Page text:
I could have missed it all.

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When I create space to say yes, to be awake, stay present, and actively appreciate the good things in my life, I rarely feel as though my minutes pass me by, or that they’ve gone too fast. Savoring my days ensures that even if I look back and yearn for a certain time period again (newborn stage, anyone?), I can know I lived those moments to the fullest, leaving no space for regret. Conversely, time moves slowest when I put the blinders on, doggedly pushing forward, bound by my own perception of duty in lieu of enjoyment.

And some days, that might be reality. Some days are meant for doing, moving, accomplishing. Some days run beautifully on a schedule. But when we’re given the opportunity and reminder to slow down, to watch, and to feel grateful, there’s endless surprise and delight waiting in life’s simple, unexpected gifts.

Beating back the dark side of Christmas

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It’s the Friday before the second weekend in December. My approaching day is full of party prep activities, Christmas card pickups, grocery shopping runs with three children. I feel tired before I even peel my face off of the pillow.

Nevertheless, I get up early to sit, breathe, read, pray. For the moment, our house and its inhabitants are quiet, windows still turning a shoulder to darkness.

Each day this dark encroaches further, stealing into our hours of light.

It will continue to do this until the winter solstice, December 21st. On that day, Earth’s northern pole will see twenty-four hours of solid darkness.

It’s strange. We call Christmas the season of light, though in reality, it’s the exact opposite.

Christmas descends into the darkest hours of our year.

Here on the farm, we’ve found the miniature nails and hung the aging, craft-store garland that somehow survives year to year. The tree is brilliant in a new corner of the living room, a wonder after having fallen on the piano and the floor three times so far. Almost every room hosts a new light, sparkle, shine.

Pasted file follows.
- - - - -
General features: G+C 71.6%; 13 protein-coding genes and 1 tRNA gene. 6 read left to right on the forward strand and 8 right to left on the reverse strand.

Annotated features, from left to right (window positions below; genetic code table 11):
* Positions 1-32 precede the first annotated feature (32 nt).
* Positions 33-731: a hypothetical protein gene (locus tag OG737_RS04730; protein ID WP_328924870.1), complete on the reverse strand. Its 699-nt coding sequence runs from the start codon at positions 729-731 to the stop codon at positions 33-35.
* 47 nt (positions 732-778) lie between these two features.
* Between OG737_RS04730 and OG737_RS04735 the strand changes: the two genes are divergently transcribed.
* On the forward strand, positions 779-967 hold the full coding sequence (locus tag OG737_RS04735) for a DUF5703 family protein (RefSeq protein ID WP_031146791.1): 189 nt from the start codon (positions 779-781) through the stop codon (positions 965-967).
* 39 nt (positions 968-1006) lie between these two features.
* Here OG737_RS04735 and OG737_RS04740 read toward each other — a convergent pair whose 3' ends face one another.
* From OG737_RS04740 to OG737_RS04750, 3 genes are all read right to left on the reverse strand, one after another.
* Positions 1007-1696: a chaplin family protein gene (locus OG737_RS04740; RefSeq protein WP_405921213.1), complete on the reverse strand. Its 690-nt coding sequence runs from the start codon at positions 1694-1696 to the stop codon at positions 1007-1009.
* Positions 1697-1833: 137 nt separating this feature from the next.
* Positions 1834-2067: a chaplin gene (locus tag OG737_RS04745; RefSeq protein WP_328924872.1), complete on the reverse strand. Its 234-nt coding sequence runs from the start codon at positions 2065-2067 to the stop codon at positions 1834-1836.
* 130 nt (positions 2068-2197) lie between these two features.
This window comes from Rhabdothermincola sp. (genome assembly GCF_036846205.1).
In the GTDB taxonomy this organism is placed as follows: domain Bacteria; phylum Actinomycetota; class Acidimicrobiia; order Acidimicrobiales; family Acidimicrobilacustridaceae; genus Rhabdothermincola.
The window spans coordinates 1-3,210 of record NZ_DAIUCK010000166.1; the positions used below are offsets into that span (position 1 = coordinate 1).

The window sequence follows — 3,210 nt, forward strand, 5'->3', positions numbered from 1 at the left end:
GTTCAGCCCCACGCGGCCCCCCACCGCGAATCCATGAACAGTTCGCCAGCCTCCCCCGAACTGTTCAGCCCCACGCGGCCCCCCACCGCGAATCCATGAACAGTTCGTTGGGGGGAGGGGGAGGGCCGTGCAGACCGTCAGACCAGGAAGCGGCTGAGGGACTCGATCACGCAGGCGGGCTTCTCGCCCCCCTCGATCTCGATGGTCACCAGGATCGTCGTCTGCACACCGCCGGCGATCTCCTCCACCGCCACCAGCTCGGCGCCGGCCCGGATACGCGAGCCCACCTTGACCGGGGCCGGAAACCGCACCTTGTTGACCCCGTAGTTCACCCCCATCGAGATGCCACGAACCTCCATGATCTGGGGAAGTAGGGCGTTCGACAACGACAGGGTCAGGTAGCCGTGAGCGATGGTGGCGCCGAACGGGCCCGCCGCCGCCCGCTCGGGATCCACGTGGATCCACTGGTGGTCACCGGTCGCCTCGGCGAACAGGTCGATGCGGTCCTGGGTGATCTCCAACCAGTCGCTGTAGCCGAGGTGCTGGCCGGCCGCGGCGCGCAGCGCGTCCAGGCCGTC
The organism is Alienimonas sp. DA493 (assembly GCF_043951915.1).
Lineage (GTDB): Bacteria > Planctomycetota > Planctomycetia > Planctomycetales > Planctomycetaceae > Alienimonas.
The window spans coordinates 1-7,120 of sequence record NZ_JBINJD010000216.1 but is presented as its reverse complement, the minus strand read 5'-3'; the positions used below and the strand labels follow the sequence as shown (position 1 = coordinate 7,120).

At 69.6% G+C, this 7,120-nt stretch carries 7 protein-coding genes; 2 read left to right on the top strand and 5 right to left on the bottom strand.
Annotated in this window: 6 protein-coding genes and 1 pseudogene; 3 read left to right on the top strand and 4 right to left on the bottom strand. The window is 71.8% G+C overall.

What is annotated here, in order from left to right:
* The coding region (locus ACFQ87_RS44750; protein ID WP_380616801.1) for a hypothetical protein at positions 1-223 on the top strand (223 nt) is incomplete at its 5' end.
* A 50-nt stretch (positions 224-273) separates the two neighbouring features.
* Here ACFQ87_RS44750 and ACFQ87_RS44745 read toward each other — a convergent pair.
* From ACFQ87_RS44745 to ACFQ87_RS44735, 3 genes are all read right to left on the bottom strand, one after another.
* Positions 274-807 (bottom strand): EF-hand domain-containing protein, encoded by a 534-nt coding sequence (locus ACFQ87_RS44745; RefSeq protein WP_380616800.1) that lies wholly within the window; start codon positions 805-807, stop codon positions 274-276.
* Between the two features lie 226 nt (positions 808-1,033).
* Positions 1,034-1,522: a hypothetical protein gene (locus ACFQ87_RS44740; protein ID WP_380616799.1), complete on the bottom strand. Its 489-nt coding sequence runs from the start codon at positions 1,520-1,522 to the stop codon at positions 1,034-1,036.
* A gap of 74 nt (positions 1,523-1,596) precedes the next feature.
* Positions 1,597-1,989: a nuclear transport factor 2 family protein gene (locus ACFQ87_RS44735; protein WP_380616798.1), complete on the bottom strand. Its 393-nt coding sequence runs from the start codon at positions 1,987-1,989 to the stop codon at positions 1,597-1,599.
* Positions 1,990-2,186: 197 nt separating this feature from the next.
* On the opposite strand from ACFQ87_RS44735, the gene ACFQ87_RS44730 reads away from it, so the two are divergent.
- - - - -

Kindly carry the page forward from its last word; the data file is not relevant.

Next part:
But outside, darkness weaves into the fabric of winter blue sky sooner than we’re ready for.

It seems as though there is less time.

Which isn’t true, exactly, but no one quite believes it. The first wave of holiday busyness is in full swing, and we’ve started to feel the pinch. The presents that took too long to find and cost a little too much. The magical cookie making that turned into a three hour flour-and-sugar marathon. The half-empty boxes of decorations waiting to be sifted through, hung, arranged.

And everyone tells us to slow down, pause, be present….and then buy this. Wear that. Hang this. Smell that.

Darkness laughs.

It knows, deep down, we’re afraid. Afraid of missing the season, never quite engaging, spending our time going through the motions, producing cheap shine and scraps of tinsel.

Every December, we set off on a great journey to the 25th. It looks nothing like the journey of the original Christmas story, the one where Joseph and his very pregnant betrothed, Mary, walked/rode on a donkey for 80 miles to follow a government mandate and register for a census.

We see concerts. They saw the backside of the donkey in front of them. We splurge on special foods. They ate travel food – stale bread, hard cheese, watered down wine (hardly the recommended diet for a pregnant mother.) We snuggle down deep in our beds. They slept on the cold, rocky ground.

It was, in fact, only day after day of hardship that finally led them to a dusty, crap-smelling stable in Bethlehem.

It’d be easy to miss that, too.

A baby born in the darkness of a cow barn, supposedly a king.

A baby foretold to make a way for mankind.

A way to find God. To stop going through the motions and know Him.

To hear Him. See Him.

To be illuminated by the Light of the world.

Which has nothing to do with what kind of appetizers I set out for a party… and everything to do with the way I love and bless my guests when they walk into my kitchen.

Nothing to do with presents… and everything to do with the appreciation they convey.

Nothing to do with picture perfect cards… and everything to do with the way they encourage and brighten others.

To purpose to see every small celebration of the season as a pinprick of light, a joyful response.